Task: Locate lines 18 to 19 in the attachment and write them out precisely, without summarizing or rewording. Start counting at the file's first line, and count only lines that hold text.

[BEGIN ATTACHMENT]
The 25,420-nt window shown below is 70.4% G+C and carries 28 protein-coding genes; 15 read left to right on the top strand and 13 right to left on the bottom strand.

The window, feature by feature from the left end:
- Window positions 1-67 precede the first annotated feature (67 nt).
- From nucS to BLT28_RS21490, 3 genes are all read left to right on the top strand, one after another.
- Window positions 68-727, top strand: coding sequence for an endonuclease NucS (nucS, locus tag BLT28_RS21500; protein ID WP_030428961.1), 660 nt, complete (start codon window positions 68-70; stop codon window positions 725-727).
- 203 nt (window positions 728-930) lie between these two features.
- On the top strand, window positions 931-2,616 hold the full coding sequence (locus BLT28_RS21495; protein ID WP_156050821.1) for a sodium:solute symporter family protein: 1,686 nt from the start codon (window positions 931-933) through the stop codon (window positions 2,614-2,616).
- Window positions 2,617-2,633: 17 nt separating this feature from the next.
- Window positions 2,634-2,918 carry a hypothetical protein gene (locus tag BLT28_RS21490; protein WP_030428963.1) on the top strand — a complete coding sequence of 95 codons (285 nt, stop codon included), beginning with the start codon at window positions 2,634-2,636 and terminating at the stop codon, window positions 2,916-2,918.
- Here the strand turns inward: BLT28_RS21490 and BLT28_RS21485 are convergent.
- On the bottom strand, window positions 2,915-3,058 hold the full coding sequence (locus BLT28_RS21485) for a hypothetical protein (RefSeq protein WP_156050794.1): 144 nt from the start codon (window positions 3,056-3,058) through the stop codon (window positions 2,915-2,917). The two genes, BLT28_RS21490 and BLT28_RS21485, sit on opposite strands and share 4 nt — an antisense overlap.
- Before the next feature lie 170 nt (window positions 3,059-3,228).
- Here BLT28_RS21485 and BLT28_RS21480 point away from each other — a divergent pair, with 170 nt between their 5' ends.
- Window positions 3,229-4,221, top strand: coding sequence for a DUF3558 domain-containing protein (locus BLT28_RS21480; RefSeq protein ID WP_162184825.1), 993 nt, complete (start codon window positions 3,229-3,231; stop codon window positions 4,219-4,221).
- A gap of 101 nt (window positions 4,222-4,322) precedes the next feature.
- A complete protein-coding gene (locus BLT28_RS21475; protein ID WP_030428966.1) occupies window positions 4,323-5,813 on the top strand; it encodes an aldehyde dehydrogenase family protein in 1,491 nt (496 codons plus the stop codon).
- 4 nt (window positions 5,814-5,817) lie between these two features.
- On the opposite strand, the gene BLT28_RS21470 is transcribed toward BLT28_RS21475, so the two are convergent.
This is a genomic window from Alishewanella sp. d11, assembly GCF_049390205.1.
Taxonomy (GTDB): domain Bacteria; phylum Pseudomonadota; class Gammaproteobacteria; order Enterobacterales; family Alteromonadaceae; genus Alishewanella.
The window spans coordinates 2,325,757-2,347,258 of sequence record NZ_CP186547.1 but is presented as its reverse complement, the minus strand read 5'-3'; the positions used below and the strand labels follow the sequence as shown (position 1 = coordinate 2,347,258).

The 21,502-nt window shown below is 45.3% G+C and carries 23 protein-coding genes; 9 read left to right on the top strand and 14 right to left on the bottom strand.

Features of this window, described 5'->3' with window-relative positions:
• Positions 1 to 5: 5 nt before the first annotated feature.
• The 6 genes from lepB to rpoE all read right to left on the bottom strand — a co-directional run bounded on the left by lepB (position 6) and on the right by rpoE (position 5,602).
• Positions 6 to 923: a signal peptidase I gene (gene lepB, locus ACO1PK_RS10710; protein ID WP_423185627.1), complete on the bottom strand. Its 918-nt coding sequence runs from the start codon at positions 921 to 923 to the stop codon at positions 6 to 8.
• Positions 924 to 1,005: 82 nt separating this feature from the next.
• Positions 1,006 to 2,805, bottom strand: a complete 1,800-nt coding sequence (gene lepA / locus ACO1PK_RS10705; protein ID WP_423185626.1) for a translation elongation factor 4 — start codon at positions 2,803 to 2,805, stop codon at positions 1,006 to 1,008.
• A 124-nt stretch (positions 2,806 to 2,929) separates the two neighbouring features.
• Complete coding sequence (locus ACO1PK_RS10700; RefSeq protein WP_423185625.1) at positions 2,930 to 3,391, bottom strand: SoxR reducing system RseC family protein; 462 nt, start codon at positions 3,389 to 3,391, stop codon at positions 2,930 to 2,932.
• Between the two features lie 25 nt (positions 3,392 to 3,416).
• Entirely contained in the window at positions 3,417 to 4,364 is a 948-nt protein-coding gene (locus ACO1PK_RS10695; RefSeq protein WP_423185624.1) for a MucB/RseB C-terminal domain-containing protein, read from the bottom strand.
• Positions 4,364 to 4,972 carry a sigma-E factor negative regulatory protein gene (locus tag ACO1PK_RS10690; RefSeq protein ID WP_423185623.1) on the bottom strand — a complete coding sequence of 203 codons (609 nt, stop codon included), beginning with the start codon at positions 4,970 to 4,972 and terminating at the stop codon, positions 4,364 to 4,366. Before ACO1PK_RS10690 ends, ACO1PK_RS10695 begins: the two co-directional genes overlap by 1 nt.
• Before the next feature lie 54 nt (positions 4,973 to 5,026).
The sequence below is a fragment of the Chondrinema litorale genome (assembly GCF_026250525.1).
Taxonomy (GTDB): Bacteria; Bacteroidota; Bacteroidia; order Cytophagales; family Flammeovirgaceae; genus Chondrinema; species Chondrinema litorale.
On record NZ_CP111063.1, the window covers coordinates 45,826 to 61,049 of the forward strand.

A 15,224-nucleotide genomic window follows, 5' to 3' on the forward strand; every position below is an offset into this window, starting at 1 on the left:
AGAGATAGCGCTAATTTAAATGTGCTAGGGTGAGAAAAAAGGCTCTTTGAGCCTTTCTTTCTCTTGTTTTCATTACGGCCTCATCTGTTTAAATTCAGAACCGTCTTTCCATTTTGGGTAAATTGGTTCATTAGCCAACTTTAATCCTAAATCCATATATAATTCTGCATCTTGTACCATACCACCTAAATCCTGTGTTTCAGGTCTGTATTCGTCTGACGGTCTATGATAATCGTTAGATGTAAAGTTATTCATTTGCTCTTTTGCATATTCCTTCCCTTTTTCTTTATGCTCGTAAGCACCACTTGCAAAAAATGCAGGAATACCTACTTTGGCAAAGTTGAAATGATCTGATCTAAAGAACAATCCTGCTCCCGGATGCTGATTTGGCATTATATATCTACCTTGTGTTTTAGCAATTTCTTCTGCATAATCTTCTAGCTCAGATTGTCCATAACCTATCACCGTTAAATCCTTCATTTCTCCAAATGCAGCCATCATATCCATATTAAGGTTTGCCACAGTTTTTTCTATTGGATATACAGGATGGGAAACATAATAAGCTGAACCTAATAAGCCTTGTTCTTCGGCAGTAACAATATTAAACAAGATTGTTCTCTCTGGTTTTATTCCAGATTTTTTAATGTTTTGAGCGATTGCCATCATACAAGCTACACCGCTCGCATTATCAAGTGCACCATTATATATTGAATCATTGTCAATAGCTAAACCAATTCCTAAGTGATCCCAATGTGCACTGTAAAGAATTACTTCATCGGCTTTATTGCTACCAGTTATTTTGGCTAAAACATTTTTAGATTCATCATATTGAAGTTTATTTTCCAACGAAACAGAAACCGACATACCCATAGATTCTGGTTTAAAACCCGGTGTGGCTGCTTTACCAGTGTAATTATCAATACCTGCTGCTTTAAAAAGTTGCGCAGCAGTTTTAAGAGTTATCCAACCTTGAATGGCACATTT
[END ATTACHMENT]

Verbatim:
- On the opposite strand, the gene BLT28_RS21470 is transcribed toward BLT28_RS21475, so the two are convergent.
This is a genomic window from Alishewanella sp. d11, assembly GCF_049390205.1.